The seminal case in Connecticut was Beach v. Middlesex Mut. Assurance Co., 532 A. 2d 1297 (1987), where the court held that “collapse,” when not defined in the policy, was sufficiently ambiguous to include coverage for any substantial impairment of the structural integrity of the insured’s home. Now the court considered whether “collapse” also required that the building be in imminent danger of falling down or caving in. 

    The court held that to meet the substantial impairment standard, an insured whose home had not actually collapsed had to present evidence demonstrating that the home nevertheless was in imminent danger of such a collapse. In other words, the insured had to show that the building was in imminent danger of falling down or caving in. 

Update: Lawyers Can Be Bound to Confidentiality Provision in Settlement Agreement

Danielle Ward | Balestreri Potocki & Holmes

In July 2019, the California Supreme Court ruled that an attorney’s signature under the often-used phrase “approved as to form and content” does not preclude a finding that the attorney could be bound to the terms of a settlement agreement. (Monster Energy Co. v. Schechter (2019) 7 Cal.5th 781.) This decision marks a reversal of the Fourth District Court of Appeal’s 2018 ruling that approval of a contract is not tantamount to an agreement to be bound by that contract.

The underlying action stemmed out of a wrongful death suit by Wendy Crossland and Richard Fournier, parents of the decedent, against Monster Energy Company. The parties negotiated a settlement, a critical of element of which was a confidentiality provision aimed at keeping the the settlement secret.

The confidentiality provision prohibited plaintiffs and their counsel of record from disclosing both the existence of the settlement, or the terms thereof, to any person, entity, or publication, including the legal website Lawyers & Settlements. The attorneys signed the agreement under the phrase “approved as to form and content.”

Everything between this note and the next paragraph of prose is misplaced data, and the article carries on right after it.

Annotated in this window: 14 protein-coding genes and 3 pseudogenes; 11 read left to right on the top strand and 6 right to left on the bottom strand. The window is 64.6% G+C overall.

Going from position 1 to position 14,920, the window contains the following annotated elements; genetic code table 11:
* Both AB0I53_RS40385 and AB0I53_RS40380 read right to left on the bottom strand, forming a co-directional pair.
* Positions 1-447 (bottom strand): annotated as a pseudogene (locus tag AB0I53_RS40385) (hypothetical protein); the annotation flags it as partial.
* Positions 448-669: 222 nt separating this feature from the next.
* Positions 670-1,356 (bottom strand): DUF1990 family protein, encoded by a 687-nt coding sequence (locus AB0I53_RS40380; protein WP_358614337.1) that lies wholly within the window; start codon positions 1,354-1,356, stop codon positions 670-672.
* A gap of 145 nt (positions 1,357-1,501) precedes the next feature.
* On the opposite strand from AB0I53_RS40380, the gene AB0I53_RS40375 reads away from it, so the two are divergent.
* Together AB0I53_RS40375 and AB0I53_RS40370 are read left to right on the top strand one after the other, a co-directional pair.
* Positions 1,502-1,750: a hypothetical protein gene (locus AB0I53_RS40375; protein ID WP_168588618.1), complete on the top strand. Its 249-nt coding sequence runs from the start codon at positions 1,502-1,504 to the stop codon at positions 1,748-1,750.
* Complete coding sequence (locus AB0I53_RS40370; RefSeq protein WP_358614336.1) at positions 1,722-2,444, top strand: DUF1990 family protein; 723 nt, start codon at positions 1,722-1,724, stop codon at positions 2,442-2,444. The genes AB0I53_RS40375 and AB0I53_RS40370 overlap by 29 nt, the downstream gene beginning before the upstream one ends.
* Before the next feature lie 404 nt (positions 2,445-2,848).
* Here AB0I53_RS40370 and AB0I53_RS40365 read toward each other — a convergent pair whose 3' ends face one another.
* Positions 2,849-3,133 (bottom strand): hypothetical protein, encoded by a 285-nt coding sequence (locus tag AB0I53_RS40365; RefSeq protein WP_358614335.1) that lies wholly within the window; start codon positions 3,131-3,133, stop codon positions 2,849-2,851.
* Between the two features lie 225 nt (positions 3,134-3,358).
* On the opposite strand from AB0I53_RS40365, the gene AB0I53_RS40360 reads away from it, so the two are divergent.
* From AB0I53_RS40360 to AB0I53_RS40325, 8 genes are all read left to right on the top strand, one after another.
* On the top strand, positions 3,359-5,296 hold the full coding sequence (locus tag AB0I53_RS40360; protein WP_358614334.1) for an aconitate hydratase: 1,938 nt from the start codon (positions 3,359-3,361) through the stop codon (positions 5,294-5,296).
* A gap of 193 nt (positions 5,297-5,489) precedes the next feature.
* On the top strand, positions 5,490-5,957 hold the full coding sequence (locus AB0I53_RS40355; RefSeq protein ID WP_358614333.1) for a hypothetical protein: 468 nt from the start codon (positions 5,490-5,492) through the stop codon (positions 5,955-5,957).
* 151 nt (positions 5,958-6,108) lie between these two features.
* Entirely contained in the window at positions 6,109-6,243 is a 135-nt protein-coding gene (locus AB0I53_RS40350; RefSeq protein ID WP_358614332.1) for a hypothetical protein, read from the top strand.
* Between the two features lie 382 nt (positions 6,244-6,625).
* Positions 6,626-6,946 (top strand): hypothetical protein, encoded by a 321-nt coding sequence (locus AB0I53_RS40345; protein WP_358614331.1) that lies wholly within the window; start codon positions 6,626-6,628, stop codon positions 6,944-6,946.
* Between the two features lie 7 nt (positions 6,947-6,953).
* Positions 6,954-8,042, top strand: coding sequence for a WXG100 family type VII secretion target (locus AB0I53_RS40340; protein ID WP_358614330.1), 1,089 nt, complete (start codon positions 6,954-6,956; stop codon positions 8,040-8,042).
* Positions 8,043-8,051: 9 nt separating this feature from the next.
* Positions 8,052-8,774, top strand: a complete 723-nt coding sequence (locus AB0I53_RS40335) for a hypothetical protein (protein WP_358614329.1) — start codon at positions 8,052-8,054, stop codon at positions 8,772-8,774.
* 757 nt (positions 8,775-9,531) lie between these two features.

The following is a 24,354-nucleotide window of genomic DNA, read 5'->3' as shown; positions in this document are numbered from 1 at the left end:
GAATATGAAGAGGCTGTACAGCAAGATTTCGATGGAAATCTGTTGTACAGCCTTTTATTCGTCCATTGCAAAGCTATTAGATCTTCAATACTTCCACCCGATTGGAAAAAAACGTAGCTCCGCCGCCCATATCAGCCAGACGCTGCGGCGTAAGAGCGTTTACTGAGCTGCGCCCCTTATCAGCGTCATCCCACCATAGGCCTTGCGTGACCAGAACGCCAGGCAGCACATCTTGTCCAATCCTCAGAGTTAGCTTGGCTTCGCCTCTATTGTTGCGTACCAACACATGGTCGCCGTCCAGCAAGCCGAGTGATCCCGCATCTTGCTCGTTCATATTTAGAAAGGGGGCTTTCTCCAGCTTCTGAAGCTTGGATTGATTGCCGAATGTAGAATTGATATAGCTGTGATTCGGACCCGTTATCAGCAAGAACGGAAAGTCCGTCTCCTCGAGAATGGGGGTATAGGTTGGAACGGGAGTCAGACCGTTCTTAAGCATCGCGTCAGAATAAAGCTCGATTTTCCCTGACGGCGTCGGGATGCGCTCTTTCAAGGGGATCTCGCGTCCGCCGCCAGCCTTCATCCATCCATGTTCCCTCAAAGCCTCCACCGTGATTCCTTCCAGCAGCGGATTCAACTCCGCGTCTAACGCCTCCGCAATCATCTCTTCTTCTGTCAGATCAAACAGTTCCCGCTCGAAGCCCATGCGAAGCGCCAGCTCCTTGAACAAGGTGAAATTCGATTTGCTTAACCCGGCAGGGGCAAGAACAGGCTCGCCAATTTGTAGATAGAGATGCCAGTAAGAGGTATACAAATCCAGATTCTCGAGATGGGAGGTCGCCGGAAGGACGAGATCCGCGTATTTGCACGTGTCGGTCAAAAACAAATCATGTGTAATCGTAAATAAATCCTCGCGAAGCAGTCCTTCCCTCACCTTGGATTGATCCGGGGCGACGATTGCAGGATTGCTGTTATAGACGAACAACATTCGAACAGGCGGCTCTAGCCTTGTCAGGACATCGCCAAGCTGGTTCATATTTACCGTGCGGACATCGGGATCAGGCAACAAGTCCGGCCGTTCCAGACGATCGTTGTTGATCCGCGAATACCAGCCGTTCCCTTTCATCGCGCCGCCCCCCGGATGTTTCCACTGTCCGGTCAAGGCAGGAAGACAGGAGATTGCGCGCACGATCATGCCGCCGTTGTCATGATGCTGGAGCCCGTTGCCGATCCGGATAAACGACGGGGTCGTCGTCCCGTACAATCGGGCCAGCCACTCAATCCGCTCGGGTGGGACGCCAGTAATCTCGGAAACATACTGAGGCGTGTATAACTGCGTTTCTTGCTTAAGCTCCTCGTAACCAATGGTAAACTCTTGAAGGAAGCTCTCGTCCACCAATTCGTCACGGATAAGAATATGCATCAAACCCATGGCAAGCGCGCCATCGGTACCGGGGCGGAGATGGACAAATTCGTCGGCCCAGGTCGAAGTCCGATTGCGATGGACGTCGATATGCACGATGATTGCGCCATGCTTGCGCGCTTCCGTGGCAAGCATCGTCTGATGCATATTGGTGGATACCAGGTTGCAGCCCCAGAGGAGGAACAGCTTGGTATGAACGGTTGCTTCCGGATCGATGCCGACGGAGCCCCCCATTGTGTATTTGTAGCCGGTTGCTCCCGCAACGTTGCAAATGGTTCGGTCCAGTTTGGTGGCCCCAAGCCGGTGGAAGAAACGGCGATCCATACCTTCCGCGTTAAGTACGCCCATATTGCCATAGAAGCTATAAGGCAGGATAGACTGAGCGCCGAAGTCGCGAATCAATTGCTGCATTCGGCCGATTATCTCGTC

Shortly after the settlement agreement was executed, the Plaintiffs’ attorney Bruce Schechter disclosed his clients’ settlement with Monster in an interview with Lawyers & Settlements. Monster filed suit against Mr. Schechter for breach of contract, among other causes of action. Mr. Schechter challenged the lawsuit with a SLAPP motion, essentially arguing that the lawsuit was meritless and merely an attempt to thwart freedom of speech.

The trial court denied Mr. Schechter’s motion as to the breach of contract cause of action finding that the settlement clearly contemplated that the attorneys were subjected to the terms of the agreement, and Schechter’s claim that he was not a party because he merely approved as to form and content was “beyond reason.”

The Fourth District Court of Appeal reversed, concluding that Mr. Schechter was not a party to the agreement by virtue of his signature approving the form and content, and the Plaintiffs had no authority to bind their attorney to the terms of the agreement. The Court of Appeal found that by affixing his signature to the agreement Mr. Schechter was merely manifesting his “professional thumbs up” in line with legal industry’s customary understanding.